Commented Aug 28, 2017 at 9:13
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    If a directory is capital S, not lowercase s, does that also mean the setting is probably wrong or does this only apply to files?
    – notbrain
    Commented Jan 24, 2019 at 18:56
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    @Brian Yes. On a directory, the setgid bit causes newly created files to belong to the group that owns the directory. If the group can't access files in the directory, I don't see the point. Commented Jan 24, 2019 at 22:52
28

According to info coreutils ls (which might not be exactly what you have):

`s'
If the setuid or setgid bit and the corresponding executable bit are both set.

`S'
If the setuid or setgid bit is set but the corresponding executable bit is not set.

The number after the permission part is the number of hard links.

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    Basically this is what you get with chmod g-x,g+s dir
    – sanmai
    Commented Mar 13, 2014 at 1:42
10

In (hopefully simpler) terms, this means. The directory is setgid. Any files created in there will be owned by that group of the owner of that folder.

However, the folder is not executable by the group, so it's shown in capital S. This is typically when a directory is being created and the directory will end up as setgid.

Hm.. Not sure if that actually sounded like plain English above..

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    This answer doesn't give any more or different information than existing answers.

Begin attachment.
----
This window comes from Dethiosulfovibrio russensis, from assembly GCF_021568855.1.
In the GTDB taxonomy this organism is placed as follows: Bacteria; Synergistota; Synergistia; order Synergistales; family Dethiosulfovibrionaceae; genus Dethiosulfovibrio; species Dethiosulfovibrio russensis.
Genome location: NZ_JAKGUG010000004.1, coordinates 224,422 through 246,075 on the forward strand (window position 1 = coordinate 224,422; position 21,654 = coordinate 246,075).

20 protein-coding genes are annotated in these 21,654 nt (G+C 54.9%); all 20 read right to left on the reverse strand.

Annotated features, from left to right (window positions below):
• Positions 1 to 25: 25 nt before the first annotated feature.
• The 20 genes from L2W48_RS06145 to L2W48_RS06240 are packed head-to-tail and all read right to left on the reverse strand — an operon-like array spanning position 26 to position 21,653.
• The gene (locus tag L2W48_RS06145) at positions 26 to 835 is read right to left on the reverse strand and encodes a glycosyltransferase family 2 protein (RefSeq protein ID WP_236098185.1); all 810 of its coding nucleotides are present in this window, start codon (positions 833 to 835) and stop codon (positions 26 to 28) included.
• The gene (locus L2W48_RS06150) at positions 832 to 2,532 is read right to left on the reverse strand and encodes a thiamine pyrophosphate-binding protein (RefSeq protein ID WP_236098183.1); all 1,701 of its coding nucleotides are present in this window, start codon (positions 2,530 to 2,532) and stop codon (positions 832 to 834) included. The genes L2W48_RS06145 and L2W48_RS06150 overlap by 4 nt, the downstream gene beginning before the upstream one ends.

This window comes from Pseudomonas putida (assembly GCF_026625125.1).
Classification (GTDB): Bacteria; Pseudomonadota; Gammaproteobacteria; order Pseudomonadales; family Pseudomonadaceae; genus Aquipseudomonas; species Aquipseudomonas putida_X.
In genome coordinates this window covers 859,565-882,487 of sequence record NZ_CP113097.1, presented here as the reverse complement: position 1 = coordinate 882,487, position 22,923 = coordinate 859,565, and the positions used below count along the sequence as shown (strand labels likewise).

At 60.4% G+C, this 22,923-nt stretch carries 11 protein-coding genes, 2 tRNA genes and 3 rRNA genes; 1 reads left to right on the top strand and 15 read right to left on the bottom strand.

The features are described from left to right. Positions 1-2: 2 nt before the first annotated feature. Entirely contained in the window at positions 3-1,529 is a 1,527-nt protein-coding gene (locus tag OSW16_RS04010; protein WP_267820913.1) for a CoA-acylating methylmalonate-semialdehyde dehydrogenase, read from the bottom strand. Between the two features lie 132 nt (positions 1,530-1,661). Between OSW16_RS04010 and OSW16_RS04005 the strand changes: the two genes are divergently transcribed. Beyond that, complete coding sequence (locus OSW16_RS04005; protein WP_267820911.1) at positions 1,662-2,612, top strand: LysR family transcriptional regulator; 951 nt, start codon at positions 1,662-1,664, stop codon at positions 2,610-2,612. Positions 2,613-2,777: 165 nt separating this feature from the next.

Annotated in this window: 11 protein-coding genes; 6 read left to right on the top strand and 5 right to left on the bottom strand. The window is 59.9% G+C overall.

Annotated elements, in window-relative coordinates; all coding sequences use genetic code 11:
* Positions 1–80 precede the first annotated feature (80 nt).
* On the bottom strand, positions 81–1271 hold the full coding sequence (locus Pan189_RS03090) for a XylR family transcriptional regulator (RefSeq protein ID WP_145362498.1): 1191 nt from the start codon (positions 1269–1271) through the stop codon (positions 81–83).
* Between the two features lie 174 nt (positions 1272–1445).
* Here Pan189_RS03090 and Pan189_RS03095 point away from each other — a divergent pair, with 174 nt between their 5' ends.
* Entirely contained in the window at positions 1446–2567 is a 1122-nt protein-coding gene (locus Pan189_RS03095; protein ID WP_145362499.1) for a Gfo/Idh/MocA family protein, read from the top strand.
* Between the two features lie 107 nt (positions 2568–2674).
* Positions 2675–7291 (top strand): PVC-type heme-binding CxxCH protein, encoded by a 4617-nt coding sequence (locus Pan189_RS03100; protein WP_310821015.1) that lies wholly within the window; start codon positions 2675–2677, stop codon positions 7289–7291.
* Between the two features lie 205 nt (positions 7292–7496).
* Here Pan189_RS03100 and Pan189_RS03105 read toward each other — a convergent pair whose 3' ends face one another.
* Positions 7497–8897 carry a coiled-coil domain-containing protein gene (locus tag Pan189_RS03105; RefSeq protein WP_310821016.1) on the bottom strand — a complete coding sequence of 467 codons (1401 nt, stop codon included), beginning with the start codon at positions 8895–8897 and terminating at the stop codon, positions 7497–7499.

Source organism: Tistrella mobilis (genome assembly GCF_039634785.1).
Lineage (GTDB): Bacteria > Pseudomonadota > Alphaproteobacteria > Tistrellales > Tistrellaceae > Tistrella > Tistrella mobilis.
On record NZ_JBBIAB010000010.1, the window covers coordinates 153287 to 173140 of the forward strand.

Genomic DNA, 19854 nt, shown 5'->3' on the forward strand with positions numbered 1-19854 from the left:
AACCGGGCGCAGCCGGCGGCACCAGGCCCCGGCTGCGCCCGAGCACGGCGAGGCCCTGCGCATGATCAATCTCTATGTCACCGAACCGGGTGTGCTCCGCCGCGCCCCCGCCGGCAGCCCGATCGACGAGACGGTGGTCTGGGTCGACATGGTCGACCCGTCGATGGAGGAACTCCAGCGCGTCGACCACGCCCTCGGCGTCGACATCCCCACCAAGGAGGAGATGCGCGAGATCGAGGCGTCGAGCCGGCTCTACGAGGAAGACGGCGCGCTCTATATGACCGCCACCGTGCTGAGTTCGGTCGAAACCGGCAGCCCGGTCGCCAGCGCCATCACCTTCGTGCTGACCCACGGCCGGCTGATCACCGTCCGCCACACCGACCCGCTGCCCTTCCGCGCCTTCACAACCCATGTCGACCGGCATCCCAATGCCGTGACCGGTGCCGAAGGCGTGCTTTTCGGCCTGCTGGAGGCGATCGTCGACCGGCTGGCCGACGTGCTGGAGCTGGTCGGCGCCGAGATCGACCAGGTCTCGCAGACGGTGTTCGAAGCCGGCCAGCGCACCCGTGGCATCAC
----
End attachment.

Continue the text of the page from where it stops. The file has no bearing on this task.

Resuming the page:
– jayhendren
    Commented Dec 6, 2016 at 0:35
  • 3
    @jayhendren Yes it does. It talks about directories. No other answer does that. (Gilles should probably incorporate his comment into his answer.)
    – Sparhawk
    Commented Aug 23, 2017 at 7:19
5

It's because of Executable is missing

s --> 'x' is enabled S --> 'x' is disabled.

see below example

$ ls -l

total 0

-rwsrw-r--. 1 bpkmails bpkmails 0 Jun 25 20:18 ca

$ chmod u-x ca

$ ls -l

total 0

-rwSrw-r--. 1 bpkmails bpkmails 0 Jun 25 20:18 ca

$
1
  • Could you explain what this adds to the existing answers? Commented Jun 25, 2019 at 21:13
1

consider also umask, shell setting that subtracts that value to full access (666 for files, 777 for dirs) on file creation.

The standard behaviour of setuid/setgid is to propagate from parent to child directories

One can get 'S' permission on dirs with this command sequence, (check umask 077, ...):

~/test$ id
uid=1004(dsuser) gid=100(users) 
~/test$ 
~/test$ umask
0002
~/test$ 
~/test$ mkdir aaa
~/test$ ls -l
total 4
drwxrwxr-x 2 dsuser users 4096 Nov  5 14:57 aaa
~/test$ chmod g+s aaa
~/test$ ls -l
total 4
drwxrwsr-x 2 dsuser users 4096 Nov  5 14:57 aaa
~/test$ cd aaa
~/test/aaa$ 
~/test/aaa$ mkdir bbb
~/test/aaa$ ls -l
total 4
drwxrwsr-x 2 dsuser users 4096 Nov  5 14:58 bbb
~/test/aaa$ 


~/test/aaa$ umask 077
~/test/aaa$ 
~/test/aaa$ mkdir ccc
~/test/aaa$

 
~/test/aaa$ ls -l

total 8
drwxrwsr-x 2 dsuser users 4096 Nov  5 14:58 bbb
drwx--S--- 2 dsuser users 4096 Nov  5 14:59 ccc